My guess would be that in the original, the "ploughman" was actually the driver of a team of draft horses which would pull a cart with shotgun wielding hoity-toity types through fields to take shots at partridges scared to flight by dogs. They have to eat too I suppose. Jolly good fun, yes? However, I was able to locate several pictures of old steam type traction engines pulling a thresher, with a team of horses alongside hauling a wagon to receive the threshed grain. Dang-it!
Last edited by DCHindley on Wed Dec 25, 2019 6:40 pm, edited 2 times in total.

User avatar
Ben C. Smith
Posts: 8113
Joined: Wed Apr 08, 2015 2:18 pm
Location: USA
Contact:

Re: The Ploughman's Lunch fallacy.

Post by Ben C. Smith » Wed Dec 25, 2019 6:38 pm

DCHindley wrote:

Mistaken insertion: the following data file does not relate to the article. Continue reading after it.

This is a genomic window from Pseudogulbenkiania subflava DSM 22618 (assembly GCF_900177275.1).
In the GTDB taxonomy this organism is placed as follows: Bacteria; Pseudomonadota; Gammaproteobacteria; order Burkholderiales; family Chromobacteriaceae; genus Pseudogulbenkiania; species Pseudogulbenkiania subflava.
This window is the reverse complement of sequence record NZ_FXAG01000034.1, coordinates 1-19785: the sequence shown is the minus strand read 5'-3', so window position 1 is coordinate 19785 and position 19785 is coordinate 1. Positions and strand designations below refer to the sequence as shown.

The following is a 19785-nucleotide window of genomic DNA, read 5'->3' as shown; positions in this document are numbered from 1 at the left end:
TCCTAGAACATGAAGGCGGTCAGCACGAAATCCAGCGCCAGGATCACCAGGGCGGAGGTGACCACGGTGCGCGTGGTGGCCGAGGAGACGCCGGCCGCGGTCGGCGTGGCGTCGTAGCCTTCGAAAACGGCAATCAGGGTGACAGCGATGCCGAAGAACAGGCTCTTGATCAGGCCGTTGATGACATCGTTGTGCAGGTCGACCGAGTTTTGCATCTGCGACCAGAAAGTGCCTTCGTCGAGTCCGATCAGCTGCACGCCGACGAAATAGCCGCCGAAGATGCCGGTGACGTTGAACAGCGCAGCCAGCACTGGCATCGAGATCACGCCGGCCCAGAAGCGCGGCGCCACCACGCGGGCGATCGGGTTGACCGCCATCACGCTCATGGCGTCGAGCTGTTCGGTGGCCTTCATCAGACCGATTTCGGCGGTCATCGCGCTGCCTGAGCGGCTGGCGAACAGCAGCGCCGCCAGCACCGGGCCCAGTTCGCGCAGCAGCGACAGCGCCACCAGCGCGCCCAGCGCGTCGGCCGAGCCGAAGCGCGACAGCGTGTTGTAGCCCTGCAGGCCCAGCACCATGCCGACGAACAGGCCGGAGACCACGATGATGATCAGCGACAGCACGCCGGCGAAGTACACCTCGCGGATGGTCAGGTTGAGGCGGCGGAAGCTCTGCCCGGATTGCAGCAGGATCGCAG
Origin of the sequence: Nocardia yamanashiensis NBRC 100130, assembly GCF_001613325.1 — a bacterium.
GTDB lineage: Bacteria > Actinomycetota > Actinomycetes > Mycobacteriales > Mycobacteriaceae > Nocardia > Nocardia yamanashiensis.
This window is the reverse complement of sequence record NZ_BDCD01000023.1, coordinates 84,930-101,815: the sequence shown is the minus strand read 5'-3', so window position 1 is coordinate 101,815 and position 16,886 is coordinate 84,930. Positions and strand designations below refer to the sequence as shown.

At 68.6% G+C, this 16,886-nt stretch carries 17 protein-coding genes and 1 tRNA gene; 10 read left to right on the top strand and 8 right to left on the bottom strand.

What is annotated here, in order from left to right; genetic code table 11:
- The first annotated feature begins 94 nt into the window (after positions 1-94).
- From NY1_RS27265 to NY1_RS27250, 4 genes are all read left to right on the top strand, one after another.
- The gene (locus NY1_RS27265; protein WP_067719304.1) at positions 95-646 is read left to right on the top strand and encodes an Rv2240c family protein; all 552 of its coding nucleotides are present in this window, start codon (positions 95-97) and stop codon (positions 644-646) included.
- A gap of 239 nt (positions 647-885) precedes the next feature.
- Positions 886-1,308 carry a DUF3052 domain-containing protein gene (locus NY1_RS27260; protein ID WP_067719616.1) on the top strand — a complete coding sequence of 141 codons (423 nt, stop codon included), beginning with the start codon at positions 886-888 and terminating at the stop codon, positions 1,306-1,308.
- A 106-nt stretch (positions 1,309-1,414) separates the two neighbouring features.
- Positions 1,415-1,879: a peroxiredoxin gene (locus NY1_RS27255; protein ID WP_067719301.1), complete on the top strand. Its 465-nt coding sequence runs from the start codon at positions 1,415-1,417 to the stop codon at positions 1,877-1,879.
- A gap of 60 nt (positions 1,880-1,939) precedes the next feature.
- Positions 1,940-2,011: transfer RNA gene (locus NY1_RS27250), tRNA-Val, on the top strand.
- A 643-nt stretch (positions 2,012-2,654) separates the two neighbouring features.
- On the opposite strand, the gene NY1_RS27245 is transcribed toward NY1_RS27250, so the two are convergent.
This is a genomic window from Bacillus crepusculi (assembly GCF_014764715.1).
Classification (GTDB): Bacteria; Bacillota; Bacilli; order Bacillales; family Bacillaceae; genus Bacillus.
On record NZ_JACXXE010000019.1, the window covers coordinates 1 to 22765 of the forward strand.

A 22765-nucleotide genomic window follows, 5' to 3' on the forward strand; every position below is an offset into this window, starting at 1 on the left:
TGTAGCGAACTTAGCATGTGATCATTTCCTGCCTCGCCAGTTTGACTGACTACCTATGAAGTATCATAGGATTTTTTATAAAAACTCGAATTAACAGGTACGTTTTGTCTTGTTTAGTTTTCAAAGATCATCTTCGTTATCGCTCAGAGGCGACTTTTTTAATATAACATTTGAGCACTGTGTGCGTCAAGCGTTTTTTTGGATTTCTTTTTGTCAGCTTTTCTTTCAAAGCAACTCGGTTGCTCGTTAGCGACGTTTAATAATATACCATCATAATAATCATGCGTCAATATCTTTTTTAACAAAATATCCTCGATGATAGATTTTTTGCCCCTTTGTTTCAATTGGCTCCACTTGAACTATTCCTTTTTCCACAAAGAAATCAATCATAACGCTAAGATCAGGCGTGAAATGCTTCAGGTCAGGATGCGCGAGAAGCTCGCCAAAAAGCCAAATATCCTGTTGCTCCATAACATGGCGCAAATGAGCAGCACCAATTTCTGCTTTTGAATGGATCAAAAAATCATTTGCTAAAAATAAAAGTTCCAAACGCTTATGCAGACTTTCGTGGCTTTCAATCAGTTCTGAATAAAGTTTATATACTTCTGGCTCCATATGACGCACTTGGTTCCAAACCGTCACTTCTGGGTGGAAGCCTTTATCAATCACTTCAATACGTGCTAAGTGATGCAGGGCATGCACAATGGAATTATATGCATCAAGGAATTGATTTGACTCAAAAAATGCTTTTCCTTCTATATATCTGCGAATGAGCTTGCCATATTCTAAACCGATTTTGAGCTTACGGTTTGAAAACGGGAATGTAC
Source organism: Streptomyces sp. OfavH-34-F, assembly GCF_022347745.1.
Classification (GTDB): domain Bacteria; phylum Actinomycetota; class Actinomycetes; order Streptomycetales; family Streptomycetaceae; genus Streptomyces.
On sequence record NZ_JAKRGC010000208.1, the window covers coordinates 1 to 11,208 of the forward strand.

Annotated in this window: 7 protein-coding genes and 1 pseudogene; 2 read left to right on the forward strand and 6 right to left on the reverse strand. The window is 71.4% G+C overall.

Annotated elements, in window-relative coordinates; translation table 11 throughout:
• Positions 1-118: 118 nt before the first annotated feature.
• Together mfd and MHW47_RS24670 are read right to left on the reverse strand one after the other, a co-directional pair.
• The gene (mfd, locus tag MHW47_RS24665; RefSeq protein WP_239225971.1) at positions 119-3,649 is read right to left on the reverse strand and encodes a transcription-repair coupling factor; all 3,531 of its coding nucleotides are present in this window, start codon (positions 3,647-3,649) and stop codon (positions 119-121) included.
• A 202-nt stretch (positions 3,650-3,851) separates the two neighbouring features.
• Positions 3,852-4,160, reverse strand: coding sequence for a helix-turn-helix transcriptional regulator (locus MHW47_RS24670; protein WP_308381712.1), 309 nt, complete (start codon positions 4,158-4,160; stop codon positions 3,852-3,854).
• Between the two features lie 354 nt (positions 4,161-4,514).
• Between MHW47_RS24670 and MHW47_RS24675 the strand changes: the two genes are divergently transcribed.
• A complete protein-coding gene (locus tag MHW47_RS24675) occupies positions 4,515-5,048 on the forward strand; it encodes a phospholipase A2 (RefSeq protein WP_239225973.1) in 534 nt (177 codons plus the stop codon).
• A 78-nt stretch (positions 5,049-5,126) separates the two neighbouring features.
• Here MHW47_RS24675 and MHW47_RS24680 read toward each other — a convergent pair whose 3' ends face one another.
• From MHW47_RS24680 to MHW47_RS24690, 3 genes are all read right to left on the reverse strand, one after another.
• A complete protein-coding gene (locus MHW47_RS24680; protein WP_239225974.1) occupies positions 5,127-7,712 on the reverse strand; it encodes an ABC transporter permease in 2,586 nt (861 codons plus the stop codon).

Wed Dec 25, 2019 6:13 pm
I noticed that the ladies dresses seemed "French" and that the picknic basket held a bottle of wine, not a pail of beer. The lady is handing the smiling plowman a bag, which could contain any type foods, really.
That is the trouble with the absolutely earliest known usages of this phrase: it may simply be no more than the sum of its parts — a lunch fit for a plowman — rather than a lunch specifically of bread and cheese and possibly beer.
ΤΙ ΕΣΤΙΝ ΑΛΗΘΕΙΑ

Roger Pearse
Posts: 384
Joined: Sat Oct 05, 2013 10:26 am

Re: The Ploughman's Lunch fallacy.

Post by Roger Pearse » Wed Jan 01, 2020 3:34 pm

I like the idea of calling this "the Ploughman's Lunch fallacy"! I had to point out to someone on twitter on the other day that some text was the first *surviving* gospel commentary; not necessarily or even probably the first one.

User avatar
Secret Alias
Posts: 12563
Joined: Sun Apr 19, 2015 8:47 am

Re: The Ploughman's Lunch fallacy.

Post by Secret Alias » Mon Jan 06, 2020 5:41 am